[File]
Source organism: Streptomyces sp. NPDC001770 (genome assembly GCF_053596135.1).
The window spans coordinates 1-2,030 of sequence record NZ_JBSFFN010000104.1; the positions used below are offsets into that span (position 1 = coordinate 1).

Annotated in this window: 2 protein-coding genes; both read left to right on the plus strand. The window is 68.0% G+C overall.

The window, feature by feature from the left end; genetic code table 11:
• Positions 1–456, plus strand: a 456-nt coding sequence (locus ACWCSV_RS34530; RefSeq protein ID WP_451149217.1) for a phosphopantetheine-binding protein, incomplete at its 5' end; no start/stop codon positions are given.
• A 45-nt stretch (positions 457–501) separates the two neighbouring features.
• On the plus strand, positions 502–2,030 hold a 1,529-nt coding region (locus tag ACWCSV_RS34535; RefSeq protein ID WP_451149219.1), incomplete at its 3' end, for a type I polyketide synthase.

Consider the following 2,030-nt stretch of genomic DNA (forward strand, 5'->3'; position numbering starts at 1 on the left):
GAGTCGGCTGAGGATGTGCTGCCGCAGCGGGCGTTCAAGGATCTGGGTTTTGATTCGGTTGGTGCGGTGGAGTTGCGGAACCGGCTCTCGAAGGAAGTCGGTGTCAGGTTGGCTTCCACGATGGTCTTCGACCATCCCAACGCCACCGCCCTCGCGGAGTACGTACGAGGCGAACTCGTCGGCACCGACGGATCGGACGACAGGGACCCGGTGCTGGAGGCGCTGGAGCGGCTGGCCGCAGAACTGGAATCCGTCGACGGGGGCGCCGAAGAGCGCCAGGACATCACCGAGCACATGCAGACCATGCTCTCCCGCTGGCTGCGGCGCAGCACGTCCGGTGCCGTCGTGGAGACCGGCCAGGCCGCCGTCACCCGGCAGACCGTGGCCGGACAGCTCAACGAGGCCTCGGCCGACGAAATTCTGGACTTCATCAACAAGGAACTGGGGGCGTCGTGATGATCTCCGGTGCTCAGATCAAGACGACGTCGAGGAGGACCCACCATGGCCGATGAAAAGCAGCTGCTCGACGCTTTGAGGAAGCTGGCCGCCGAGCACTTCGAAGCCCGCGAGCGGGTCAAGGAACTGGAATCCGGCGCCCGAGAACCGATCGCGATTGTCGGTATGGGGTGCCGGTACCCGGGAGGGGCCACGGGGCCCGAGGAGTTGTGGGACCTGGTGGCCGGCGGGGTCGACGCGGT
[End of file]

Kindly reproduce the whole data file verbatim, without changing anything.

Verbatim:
Source organism: Streptomyces sp. NPDC001770 (genome assembly GCF_053596135.1).
The window spans coordinates 1-2,030 of sequence record NZ_JBSFFN010000104.1; the positions used below are offsets into that span (position 1 = coordinate 1).

Annotated in this window: 2 protein-coding genes; both read left to right on the plus strand. The window is 68.0% G+C overall.

The window, feature by feature from the left end; genetic code table 11:
• Positions 1–456, plus strand: a 456-nt coding sequence (locus ACWCSV_RS34530; RefSeq protein ID WP_451149217.1) for a phosphopantetheine-binding protein, incomplete at its 5' end; no start/stop codon positions are given.
• A 45-nt stretch (positions 457–501) separates the two neighbouring features.
• On the plus strand, positions 502–2,030 hold a 1,529-nt coding region (locus tag ACWCSV_RS34535; RefSeq protein ID WP_451149219.1), incomplete at its 3' end, for a type I polyketide synthase.

Consider the following 2,030-nt stretch of genomic DNA (forward strand, 5'->3'; position numbering starts at 1 on the left):
GAGTCGGCTGAGGATGTGCTGCCGCAGCGGGCGTTCAAGGATCTGGGTTTTGATTCGGTTGGTGCGGTGGAGTTGCGGAACCGGCTCTCGAAGGAAGTCGGTGTCAGGTTGGCTTCCACGATGGTCTTCGACCATCCCAACGCCACCGCCCTCGCGGAGTACGTACGAGGCGAACTCGTCGGCACCGACGGATCGGACGACAGGGACCCGGTGCTGGAGGCGCTGGAGCGGCTGGCCGCAGAACTGGAATCCGTCGACGGGGGCGCCGAAGAGCGCCAGGACATCACCGAGCACATGCAGACCATGCTCTCCCGCTGGCTGCGGCGCAGCACGTCCGGTGCCGTCGTGGAGACCGGCCAGGCCGCCGTCACCCGGCAGACCGTGGCCGGACAGCTCAACGAGGCCTCGGCCGACGAAATTCTGGACTTCATCAACAAGGAACTGGGGGCGTCGTGATGATCTCCGGTGCTCAGATCAAGACGACGTCGAGGAGGACCCACCATGGCCGATGAAAAGCAGCTGCTCGACGCTTTGAGGAAGCTGGCCGCCGAGCACTTCGAAGCCCGCGAGCGGGTCAAGGAACTGGAATCCGGCGCCCGAGAACCGATCGCGATTGTCGGTATGGGGTGCCGGTACCCGGGAGGGGCCACGGGGCCCGAGGAGTTGTGGGACCTGGTGGCCGGCGGGGTCGACGCGGT